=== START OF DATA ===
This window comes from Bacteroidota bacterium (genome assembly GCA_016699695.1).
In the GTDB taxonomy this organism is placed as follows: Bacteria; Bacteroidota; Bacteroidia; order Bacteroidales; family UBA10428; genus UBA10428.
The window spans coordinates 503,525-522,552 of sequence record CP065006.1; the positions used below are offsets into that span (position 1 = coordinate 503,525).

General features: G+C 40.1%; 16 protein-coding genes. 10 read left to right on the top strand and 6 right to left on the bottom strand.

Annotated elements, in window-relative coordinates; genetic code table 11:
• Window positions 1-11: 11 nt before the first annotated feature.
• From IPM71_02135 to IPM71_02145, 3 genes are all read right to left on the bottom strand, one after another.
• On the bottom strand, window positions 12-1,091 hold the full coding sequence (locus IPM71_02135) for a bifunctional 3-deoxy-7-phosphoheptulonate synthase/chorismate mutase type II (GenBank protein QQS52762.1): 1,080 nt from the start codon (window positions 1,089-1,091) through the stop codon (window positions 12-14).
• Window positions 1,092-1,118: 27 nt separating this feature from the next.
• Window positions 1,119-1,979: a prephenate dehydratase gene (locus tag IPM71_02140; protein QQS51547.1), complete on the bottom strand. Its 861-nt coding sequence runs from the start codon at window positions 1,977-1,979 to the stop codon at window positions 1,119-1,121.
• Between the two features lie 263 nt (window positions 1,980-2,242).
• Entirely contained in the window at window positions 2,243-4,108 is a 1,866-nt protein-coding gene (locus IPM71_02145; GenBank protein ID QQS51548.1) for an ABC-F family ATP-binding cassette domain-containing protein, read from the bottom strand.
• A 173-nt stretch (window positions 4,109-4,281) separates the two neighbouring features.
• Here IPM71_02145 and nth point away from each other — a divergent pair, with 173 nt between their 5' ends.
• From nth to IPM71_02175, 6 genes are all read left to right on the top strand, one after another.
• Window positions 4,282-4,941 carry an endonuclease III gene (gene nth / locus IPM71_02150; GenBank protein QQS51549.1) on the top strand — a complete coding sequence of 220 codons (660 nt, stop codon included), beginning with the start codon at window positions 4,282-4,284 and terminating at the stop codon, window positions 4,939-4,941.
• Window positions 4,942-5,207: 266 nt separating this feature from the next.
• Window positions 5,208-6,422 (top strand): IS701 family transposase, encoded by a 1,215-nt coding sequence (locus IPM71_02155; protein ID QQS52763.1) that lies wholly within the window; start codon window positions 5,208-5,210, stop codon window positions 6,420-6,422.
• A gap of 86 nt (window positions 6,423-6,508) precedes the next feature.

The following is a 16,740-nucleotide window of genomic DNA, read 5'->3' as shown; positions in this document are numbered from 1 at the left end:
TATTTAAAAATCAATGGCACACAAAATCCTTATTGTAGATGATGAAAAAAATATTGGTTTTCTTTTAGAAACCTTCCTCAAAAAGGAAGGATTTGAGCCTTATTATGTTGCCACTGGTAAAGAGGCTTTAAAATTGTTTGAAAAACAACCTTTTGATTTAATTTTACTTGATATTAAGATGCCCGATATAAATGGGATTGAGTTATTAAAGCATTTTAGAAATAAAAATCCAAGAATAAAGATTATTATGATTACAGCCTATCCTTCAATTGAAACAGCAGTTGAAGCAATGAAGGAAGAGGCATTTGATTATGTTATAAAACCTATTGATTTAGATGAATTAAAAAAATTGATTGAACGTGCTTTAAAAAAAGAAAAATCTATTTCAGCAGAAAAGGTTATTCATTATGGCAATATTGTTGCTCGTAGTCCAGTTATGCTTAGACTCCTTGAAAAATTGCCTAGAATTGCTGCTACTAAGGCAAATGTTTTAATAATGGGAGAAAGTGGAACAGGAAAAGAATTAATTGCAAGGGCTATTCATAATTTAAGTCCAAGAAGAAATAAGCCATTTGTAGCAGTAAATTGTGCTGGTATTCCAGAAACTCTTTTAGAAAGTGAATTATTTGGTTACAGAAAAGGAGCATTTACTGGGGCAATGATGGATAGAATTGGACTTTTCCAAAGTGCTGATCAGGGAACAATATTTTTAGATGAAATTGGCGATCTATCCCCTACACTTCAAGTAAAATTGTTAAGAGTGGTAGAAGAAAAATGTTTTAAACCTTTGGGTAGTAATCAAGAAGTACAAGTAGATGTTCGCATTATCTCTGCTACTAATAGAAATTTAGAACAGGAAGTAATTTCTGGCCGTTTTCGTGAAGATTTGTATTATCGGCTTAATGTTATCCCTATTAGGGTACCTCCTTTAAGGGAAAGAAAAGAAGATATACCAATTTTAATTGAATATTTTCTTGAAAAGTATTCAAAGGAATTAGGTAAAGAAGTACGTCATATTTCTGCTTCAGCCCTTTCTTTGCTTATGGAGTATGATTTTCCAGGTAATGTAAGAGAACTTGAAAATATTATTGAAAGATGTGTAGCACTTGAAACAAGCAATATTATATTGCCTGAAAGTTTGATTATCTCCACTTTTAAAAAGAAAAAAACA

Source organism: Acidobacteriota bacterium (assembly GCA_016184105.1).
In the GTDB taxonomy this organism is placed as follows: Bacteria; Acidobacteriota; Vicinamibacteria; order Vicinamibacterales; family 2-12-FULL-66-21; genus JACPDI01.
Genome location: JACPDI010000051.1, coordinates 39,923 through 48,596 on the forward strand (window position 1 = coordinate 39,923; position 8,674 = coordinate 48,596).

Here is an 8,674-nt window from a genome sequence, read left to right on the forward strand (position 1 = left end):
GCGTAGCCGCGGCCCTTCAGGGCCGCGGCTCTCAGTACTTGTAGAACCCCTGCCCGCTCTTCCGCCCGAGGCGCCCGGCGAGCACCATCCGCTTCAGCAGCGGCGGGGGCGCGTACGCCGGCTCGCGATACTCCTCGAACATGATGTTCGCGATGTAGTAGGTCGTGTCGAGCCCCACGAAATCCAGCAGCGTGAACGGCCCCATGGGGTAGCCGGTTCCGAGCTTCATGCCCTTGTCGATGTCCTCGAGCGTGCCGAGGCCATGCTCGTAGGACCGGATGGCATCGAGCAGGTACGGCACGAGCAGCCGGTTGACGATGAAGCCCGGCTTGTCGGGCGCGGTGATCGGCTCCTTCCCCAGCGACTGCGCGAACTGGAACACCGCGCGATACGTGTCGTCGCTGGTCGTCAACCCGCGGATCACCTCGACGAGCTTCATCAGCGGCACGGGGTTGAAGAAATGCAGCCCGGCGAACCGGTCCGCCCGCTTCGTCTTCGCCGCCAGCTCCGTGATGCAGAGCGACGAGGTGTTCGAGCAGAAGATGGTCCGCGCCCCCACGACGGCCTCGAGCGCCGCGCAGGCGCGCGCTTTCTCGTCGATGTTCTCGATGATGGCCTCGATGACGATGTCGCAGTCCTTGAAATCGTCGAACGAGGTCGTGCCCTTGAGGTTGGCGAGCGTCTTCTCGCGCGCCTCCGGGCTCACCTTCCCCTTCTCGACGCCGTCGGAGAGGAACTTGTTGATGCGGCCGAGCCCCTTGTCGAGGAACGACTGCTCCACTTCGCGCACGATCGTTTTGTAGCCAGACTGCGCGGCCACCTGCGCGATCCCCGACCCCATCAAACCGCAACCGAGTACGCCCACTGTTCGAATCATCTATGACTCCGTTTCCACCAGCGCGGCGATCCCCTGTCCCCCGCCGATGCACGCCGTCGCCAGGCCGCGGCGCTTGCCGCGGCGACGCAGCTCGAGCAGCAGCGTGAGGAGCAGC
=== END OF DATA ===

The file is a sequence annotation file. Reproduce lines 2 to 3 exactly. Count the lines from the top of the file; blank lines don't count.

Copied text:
In the GTDB taxonomy this organism is placed as follows: Bacteria; Bacteroidota; Bacteroidia; order Bacteroidales; family UBA10428; genus UBA10428.
The window spans coordinates 503,525-522,552 of sequence record CP065006.1; the positions used below are offsets into that span (position 1 = coordinate 503,525).